Glaucoma PreventionGlaucoma Prevention

Compared to their human caretakers, cats do not see as much color. They make up for that deficiency with a wider field of view and a greater range of peripheral vision. That is why the experienced veterinarians at Cat Hospital of Chicago recommend your cat receive a routine glaucoma exam as part of his or her regular wellness care.

Glaucoma is a relatively common condition in which the fluid pressure inside the eye increases which results in damage to the optic nerve. This can be followed by a loss of vision and blindness. There are two types of glaucoma. Primary (or chronic) glaucoma is hereditary or develops as your cat ages. Secondary (or acute) glaucoma develops as the result of an injury or illness. Because secondary glaucoma can progress rapidly, it is considered an emergency situation.

Although some cats may have no symptoms in the earlier stages of glaucoma, signs will develop as the condition progresses.

Signs of glaucoma to look for include:

  • Redness in the eye
  • Tearing or discharge
  • Eye sensitivity to light
  • Cloudy-looking eye
  • Bulging eyeball

A glaucoma exam is not only an effective screening measure for chronic and acute glaucoma. It can also help set a baseline measurement of your cat's normal intraocular pressure (IOP). Establishing an IOP baseline is important because the normal measurement can vary between breeds and even individual cats. This is a noninvasive, simple procedure that should not cause your furry friend any pain or discomfort. We apply a mild anesthetic eye-drop to ensure your cat is comfortable during the exam.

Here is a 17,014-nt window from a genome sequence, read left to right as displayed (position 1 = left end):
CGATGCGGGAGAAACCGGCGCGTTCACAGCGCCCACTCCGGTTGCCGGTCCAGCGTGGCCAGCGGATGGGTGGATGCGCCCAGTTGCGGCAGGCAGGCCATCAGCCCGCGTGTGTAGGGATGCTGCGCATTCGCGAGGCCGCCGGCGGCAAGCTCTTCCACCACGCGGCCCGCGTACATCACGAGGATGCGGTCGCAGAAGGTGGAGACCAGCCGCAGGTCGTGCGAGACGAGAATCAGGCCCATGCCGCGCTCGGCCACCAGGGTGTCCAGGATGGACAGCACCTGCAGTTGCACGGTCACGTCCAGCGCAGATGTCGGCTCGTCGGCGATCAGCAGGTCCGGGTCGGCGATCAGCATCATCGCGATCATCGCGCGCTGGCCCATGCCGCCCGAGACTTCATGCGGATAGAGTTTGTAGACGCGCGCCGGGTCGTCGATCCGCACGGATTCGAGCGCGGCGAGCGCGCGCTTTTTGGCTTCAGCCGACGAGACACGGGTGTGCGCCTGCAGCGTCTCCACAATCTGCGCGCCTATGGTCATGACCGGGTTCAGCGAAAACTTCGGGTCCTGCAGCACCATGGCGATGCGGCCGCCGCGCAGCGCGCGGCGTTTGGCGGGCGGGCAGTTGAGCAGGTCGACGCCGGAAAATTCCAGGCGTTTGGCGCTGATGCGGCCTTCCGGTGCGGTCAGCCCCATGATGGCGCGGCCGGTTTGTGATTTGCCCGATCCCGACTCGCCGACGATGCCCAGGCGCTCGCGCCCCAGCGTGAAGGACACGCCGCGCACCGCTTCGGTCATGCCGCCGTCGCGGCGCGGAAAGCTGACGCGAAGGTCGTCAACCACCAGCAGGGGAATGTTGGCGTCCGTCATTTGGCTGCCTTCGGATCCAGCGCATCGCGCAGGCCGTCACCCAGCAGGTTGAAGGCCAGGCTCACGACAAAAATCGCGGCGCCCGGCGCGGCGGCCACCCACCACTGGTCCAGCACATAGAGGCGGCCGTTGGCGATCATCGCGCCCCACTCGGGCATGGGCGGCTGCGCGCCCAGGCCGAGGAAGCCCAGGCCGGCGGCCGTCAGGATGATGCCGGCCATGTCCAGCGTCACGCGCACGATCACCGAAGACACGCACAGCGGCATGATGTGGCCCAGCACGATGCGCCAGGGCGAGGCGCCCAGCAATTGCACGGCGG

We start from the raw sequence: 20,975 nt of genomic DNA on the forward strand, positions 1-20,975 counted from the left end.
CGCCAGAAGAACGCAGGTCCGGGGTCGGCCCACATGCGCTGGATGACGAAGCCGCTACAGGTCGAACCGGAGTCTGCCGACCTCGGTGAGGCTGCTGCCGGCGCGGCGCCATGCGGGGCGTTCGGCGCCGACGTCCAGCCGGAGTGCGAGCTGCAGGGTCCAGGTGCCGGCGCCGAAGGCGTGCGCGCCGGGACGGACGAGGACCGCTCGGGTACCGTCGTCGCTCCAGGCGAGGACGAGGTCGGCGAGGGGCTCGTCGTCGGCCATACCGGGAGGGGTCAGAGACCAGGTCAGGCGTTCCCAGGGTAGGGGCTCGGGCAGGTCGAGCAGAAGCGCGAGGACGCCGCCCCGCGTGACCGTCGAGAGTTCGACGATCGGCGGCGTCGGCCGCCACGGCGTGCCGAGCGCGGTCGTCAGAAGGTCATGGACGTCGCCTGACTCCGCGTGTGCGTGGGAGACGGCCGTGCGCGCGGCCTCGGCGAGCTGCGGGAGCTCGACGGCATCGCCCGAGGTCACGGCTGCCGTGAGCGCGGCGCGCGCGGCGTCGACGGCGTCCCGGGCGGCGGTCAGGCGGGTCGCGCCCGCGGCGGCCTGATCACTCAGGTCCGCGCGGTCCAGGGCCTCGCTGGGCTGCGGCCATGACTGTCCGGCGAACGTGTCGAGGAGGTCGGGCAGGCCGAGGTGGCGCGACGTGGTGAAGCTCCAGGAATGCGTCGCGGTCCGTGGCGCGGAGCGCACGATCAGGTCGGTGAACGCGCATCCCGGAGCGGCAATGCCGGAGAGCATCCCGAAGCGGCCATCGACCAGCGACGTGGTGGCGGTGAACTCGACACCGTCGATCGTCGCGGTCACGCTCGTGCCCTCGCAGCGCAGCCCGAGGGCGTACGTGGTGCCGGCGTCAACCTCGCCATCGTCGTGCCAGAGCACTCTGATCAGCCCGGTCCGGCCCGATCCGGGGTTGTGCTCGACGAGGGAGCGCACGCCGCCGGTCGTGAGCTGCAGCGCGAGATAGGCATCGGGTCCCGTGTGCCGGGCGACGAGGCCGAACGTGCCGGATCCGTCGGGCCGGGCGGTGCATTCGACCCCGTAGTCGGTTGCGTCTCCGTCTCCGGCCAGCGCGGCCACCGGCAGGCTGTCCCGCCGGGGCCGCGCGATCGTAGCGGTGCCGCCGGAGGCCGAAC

Treating Your Cat's Cancer

We consider many factors in advising the most appropriate course of treatment for your cat's particular case at Cat Hospital of Chicago. The standard treatment for almost all cancers is removal of the lump via surgical laser. Benign (non-invasive, non-spreading) cancers in an accessible, well-defined area are almost always permanently cured by surgical removal. Surgery is also the best treatment for the majority of malignant cancers that have not yet spread (metastasized). Complex procedures and those requiring radiation will be referred to a cancer center – located two short miles away. Recovery from most surgery is rapid and post-surgical pain is controllable using appropriate medications.

We also offer chemotherapy at Cat Hospital of Chicago. Chemotherapy uses drugs that are damaging to cancer cells, but may also have some toxicity for healthy cells. Some cats experience side effects such as anemia, reduced resistance to infection, and gastrointestinal upset. Our medical team will help you monitor your cat for these conditions.

CancerChemotherapy for cats has been designed to improve their quality of life and maximize their life spans. Protocols are developed to minimize side effects such as vomiting, diarrhea, and lowered resistance to infection. These effects can be moderated or eliminated by use of appropriate medications and adjustment of the chemotherapy protocol.

Radiation treatment is another option. High-energy radiation injures cancer cells' DNA. Unfortunately, normal healthy cells may also be damaged or destroyed by the radiation procedure, particularly cells that make up your cat's intestinal lining, bone marrow, and immune system. This type of treatment is only available at veterinary specialty centers. We can refer you to a trustworthy radiation oncology specialist in our area.

We will discuss all the relevant factors with you to help you make the best decision on the appropriate course of action for your cat. Our understanding of cancer is increasing all the time, leading to better treatment approaches, quality of life, and improved outcomes.

Cat Friendly Practice         AAHA Accredited